2020-08-04 21:17:48 UTC
in Titan's atmosphere. Much denser atmosphere
and higher pressure, little winds, lower gravity
all translate to flight power needed per unit mass
is...40 times lower than on Earth.
Dragonfly is a planned spacecraft and mission of NASA, that
will send a mobile robotic rotorcraft lander to Titan,
the largest moon of Saturn, in order to study prebiotic
chemistry and extraterrestrial habitability at various
locations where it will perform vertical-takeoffs
and landings (VTOL).
The CAESAR and Dragonfly missions received US$4 million funding each
through the end of 2018 to further develop and mature their
concepts. NASA announced the selection of Dragonfly on 27 June 2019,
to build and launch in April 2026
Dragonfly will be a rotorcraft lander, much like a large quadcopter with
double rotors, an octocopter. Redundant rotor configuration will
enable the mission to tolerate the loss of at least one rotor or
motor. Each of the craft's eight rotors will be about 1 m in
diameter. The aircraft will travel at about 10 m/s or 36 km/h and
climb to an altitude of up to 4 km.
Flight on Titan is aerodynamically benign as Titan has low gravity and
little wind, and its dense atmosphere allows for efficient rotor
propulsion. The RTG power source has been proven in multiple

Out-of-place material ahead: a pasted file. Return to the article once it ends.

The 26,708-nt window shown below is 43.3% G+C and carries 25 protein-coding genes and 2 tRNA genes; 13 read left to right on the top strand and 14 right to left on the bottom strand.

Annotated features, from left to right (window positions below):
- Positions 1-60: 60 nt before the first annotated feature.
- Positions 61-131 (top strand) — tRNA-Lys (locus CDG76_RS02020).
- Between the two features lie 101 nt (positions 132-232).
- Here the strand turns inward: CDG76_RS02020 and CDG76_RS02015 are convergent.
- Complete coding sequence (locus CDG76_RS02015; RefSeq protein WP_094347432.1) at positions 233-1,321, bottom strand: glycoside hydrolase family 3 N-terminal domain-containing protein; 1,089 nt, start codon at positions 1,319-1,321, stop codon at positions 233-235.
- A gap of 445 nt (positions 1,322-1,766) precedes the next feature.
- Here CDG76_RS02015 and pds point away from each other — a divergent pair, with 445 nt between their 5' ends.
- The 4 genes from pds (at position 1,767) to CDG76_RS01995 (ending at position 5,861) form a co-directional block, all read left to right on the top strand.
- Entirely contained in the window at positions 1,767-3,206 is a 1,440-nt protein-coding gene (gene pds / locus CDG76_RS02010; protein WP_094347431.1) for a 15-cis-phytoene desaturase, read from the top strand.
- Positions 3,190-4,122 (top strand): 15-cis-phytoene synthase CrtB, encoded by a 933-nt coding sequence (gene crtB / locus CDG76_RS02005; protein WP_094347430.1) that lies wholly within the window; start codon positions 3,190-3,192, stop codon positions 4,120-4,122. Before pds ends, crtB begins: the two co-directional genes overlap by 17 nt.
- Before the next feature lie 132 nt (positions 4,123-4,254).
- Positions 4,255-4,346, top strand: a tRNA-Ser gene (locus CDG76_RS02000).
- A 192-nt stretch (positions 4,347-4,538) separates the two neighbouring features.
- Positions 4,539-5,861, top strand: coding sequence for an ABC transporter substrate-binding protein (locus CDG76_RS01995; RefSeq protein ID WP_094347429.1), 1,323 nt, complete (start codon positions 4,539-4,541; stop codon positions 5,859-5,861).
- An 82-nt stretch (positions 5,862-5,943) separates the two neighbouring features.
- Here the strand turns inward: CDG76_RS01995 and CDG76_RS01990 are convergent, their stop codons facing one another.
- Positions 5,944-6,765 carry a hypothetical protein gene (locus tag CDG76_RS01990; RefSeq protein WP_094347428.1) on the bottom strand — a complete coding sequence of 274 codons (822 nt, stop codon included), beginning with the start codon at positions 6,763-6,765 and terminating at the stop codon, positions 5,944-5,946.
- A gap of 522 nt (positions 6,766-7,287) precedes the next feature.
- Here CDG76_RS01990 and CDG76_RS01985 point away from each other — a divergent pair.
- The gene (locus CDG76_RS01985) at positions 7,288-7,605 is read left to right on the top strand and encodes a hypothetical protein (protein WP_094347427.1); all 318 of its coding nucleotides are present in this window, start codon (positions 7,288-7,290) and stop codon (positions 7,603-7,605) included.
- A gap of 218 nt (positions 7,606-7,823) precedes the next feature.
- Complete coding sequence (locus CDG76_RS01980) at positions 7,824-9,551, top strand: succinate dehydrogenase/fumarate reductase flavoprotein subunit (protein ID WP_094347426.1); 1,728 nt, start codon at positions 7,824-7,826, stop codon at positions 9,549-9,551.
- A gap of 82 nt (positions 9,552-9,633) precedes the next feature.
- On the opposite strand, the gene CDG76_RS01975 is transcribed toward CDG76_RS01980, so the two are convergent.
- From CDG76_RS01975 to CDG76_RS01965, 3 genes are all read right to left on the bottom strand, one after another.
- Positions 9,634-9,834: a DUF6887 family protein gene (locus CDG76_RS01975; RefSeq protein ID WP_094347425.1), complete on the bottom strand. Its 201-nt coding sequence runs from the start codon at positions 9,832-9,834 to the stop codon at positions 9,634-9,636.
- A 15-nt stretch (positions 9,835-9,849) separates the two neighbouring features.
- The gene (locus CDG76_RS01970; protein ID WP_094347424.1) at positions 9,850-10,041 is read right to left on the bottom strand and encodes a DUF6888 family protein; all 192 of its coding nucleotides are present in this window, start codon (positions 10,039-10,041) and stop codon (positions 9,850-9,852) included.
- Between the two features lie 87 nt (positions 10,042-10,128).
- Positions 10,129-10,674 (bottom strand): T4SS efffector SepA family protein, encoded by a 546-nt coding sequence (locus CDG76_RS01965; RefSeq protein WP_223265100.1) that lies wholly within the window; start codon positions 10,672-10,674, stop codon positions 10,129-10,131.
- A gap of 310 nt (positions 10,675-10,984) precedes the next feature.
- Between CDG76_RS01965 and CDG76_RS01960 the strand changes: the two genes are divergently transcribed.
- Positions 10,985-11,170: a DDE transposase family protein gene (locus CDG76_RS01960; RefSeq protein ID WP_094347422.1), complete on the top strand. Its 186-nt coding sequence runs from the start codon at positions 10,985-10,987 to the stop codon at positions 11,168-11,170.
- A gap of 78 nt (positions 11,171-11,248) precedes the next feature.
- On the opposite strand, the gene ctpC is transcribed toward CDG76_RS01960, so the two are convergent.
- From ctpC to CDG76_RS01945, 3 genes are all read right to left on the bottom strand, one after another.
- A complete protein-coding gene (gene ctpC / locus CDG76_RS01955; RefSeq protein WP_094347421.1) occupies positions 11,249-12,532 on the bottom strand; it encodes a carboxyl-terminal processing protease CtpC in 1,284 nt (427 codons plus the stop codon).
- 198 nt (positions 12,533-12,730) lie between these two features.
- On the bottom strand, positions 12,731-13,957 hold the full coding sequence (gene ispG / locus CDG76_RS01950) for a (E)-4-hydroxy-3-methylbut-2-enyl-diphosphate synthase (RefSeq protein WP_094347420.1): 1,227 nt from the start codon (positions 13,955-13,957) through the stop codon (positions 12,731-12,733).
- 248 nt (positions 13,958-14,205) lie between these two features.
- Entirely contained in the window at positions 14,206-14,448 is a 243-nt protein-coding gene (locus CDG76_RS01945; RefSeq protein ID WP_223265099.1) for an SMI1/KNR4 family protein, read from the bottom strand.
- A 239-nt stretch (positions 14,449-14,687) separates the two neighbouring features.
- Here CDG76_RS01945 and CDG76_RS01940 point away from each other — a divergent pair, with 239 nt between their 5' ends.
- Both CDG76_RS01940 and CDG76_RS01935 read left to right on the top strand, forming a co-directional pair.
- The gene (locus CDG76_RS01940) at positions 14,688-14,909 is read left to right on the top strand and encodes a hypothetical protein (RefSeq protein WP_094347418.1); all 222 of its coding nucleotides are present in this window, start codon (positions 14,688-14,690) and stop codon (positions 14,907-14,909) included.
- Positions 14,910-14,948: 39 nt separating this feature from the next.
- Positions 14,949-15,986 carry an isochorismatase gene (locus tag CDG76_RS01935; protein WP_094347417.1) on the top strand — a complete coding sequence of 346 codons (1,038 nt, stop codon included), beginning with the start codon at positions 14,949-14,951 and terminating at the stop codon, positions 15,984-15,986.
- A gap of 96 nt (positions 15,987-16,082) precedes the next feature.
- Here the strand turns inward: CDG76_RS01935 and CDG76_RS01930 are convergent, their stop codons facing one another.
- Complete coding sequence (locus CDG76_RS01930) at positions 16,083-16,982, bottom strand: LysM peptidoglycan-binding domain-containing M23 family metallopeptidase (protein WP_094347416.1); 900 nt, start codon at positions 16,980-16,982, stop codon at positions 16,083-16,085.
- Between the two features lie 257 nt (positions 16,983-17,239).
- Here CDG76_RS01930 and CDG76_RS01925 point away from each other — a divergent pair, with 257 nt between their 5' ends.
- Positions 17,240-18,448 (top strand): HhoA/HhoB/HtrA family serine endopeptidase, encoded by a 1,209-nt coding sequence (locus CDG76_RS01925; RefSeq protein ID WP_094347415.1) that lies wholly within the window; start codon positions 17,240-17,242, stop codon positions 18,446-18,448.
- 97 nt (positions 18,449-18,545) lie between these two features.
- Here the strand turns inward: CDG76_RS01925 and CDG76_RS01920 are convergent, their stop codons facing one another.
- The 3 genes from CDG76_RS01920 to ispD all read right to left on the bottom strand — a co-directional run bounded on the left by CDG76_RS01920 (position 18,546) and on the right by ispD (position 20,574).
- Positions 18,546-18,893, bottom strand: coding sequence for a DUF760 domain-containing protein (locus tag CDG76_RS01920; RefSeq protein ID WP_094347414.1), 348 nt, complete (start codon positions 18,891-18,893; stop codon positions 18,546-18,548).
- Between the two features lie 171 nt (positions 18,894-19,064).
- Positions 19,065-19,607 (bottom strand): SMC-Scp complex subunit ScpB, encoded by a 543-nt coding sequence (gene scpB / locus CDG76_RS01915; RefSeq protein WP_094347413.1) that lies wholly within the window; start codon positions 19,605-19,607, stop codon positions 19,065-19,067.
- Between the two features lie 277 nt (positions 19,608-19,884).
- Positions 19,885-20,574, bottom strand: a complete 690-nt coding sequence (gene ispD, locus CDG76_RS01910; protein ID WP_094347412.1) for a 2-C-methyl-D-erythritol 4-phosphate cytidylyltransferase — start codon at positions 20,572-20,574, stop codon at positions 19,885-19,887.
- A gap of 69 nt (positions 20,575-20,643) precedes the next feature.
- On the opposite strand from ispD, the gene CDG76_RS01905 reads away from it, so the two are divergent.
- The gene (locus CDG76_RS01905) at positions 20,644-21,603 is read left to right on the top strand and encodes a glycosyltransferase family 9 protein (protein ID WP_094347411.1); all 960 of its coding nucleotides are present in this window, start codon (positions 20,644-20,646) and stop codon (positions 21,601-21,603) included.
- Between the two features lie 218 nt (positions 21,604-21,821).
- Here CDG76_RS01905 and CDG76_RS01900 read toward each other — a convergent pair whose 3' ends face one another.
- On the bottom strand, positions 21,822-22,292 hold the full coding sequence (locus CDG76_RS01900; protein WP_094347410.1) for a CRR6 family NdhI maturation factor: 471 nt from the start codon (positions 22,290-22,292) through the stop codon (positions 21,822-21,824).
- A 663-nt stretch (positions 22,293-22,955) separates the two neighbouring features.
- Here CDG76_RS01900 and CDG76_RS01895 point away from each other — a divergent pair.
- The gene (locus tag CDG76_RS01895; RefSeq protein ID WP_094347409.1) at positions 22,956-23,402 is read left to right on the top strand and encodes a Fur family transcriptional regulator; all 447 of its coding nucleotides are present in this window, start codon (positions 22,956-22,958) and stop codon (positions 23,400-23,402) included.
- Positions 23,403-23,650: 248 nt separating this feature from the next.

spacecraft, and the extensive use of quad drones on Earth provides a
well-understood flight system that is being complemented with algorithms
to enable independent actions in real-time. The craft will be
designed to operate in a space radiation environment and in temperatures
averaging 94 K (−179.2 °C).
Titan's dense atmosphere and low gravity means that the flight power for
a given mass is a factor of about 40 times lower than on Earth. The
atmosphere has 1.45 times the pressure and about four times the density
of Earth's, and local gravity (13.8% of Earth's) will make it easier to
fly, although cold temperatures, lower light levels and higher
atmospheric drag on the airframe will be challenges. Dragonfly will
be able to travel significant distances, powered by a battery that will
be recharged by a Multi-Mission Radioisotope Thermoelectric Generator
(MMRTG) during the night. MMRTGs convert the heat from the natural
decay of a radioisotope into electricity, although increased mass and
surface area might sacrifice control. The rotorcraft will be able to
travel tens of kilometers on every battery charge and stay aloft for a
few hours each time. The vehicle will use sensors to scout new
science targets, returning to the original site until new landing
locations are verified as safe by mission controllers.
Preliminary studies and modeling contemplate a baseline 450 kg (990 lb)
mass for the rotorcraft packed in a 3.7 m diameter heatshield.
Samples will be obtained by two sample acquisition drills and hoses, one
on each landing skid, for delivery to the mass spectrometer instrument.
The craft will remain on the ground during the Titan nights, which last
about 8 Earth days or 192 hours. Activities during the night may
include sample collection and analysis, seismological studies like
diagnosing wave activity on the northern hydrocarbon seas,
meteorological monitoring, and local microscopic imaging using LED
illuminators as flown on Phoenix lander and Curiosity rover. The
craft will communicate directly to Earth with a high-gain antenna.